Below is an example of how to validate the license that was previously created in the Creating a license sub-section.

using Standard.Licensing.Validation;

string currentDeviceIdentifier = Environment.MachineName; var validationFailures =    license.Validate()            .ExpirationDate()            .And()            .Signature(publicKey)            .And()            .AssertThat(lic => // Check Device Identifier matches.                lic.AdditionalAttributes.Get("DeviceIdentifier"== currentDeviceIdentifier,                new GeneralValidationFailure()                {                    Message      = "Invalid Device.",                    HowToResolve = "Contact the supplier to obtain a new license key."                })            .AssertValidLicense(); if (validationFailures.Any()) {     throw new UnauthorizedAccessException(validationFailures.First().Message); }

The above code uses the Validate method to start the validation chain and demonstrates how to validate a license that has a built-in expiration date by adding a call to the ExpirationDate method.

Other checks are added by calling the And method, followed by the method related to the check to perform.

The signature of the license is checked by calling the Signature method and passing in the relevant public key that is associated with the license.

Note that it is ok to distribute the public key for the license along with the client-side application. The public key is non-sensitive data and needs to be accessible to validate the license properly.

The AssertThat method is used to perform custom validation logic on attributes of the license such as its Type, Quantity, and ProductFeatures properties. In the above code, the value of an additional attribute named ‘DeviceIdentifier’ is checked to ensure that the current device identifier matches the device identifier stored in the license file.

Note that the device identifier assertion in the above code is very rudimentary and is purely intended to demonstrate how additional attributes stored within a license can be checked. For a more meaningful device identifier check, consider calculating the device identifier using a library such as DeviceId, as documented in my What makes a good device identifier? post.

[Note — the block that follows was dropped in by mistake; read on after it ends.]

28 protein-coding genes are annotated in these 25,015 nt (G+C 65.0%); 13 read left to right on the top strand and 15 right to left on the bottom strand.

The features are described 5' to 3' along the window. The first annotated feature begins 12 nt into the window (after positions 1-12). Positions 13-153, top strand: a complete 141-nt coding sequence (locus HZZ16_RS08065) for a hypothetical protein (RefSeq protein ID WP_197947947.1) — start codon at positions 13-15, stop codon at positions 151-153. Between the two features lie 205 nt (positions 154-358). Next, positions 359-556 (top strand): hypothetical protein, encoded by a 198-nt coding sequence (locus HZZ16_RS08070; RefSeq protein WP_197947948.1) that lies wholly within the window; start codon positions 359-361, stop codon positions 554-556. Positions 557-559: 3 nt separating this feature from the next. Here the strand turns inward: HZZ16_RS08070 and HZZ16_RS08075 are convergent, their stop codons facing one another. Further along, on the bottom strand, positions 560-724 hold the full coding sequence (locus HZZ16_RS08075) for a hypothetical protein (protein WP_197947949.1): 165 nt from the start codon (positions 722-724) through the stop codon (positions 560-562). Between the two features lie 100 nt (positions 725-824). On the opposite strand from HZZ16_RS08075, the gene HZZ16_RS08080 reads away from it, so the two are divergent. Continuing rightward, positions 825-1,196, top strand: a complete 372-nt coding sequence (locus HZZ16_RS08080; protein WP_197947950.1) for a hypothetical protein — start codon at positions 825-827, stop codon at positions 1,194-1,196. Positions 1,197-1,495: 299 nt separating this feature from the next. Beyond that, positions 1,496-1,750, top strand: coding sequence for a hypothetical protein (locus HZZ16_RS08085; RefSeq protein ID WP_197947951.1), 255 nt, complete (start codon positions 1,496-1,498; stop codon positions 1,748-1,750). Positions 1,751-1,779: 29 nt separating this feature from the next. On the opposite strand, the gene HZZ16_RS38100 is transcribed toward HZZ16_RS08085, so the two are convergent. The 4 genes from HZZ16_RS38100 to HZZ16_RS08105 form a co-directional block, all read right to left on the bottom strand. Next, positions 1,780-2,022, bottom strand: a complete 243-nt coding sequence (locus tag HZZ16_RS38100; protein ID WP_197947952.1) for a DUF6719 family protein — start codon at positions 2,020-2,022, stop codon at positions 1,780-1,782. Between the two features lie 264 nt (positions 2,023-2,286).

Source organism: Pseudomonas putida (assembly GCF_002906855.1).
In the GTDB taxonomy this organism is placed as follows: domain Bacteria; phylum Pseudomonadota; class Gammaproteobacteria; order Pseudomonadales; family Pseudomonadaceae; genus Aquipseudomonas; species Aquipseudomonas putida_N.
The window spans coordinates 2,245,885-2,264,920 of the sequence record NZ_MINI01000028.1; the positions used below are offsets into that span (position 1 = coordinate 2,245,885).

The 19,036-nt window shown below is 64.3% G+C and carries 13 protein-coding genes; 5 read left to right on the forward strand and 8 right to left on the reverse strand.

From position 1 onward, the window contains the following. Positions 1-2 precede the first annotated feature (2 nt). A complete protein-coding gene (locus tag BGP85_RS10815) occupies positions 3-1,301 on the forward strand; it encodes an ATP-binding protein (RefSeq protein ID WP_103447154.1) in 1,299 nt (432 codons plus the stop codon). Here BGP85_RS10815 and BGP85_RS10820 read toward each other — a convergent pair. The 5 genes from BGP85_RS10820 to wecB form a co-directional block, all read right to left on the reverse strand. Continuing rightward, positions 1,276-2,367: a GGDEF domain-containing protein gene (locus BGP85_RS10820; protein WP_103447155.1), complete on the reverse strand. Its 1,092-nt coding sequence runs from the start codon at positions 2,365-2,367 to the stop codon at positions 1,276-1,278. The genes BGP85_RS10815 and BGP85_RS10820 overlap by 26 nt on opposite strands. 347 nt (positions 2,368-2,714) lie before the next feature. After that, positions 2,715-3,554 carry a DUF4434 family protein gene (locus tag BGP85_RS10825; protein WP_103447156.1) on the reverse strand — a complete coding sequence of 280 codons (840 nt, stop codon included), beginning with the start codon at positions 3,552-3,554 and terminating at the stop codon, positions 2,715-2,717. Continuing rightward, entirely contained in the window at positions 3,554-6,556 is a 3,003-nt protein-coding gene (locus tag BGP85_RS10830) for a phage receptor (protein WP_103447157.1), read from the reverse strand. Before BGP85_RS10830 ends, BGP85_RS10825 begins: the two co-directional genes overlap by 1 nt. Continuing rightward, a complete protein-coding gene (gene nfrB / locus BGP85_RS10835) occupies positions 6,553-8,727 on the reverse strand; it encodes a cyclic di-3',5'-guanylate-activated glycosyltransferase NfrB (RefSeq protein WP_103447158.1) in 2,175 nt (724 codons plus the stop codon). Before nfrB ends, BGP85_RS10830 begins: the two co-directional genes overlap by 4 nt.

Lastly, the AssertValidLicense method is called to complete the license check and returns a collection of validation failures which can be inspected. If any validation failures occur, the application should inform the user that their license is invalid and either prompt for a license file/key or exit.

Additional considerations

Standard.Licensing is a great little library for creating secure licenses that cannot be altered without corrupting the signature of the license, allowing the licenses to be safely stored on the client side.

However, client-side security is a hard problem and it is not possible to fully protect applications that require licensing based on client-side checks alone.

If you want to increase the security of your application further in regards to licensing, you may want to consider combining the usage of signed licenses created by Standard.Licensing with remote license checks.

At a very high level, this would involve creating a licensing server API that implements endpoints to check and renew licenses. Such a server could connect to a database holding the details of customers and/or devices that are currently licensed, providing you with a way of validating that only users who have been issued a license from your server can use your software.

By using the Base64 URL encoding described previously, licenses with a built-in expiry date could be transferred to the client easily and could be used to validate that the client has a valid license in cases where the client is offline for a period. Stale licenses could then be renewed once the client is back online again to renew the offline grace period.


In this article, I have documented how to use the Standard.Licensing library to create, save, load, and validate signed licenses.

I started by directing you to the relevant NuGet package and then looked at how to generate a public/private key pair which can be used to create secure licenses that cannot be tampered with.

After creating the licenses, I explained how they can be saved to different formats and loaded again when needed.

Finally, I demonstrated how to validate licenses and discussed some additional considerations that could help to make the licensing of your software more robust, depending on your particular security requirements.

I hope you enjoyed this post! Comments are always welcome and I respond to all questions.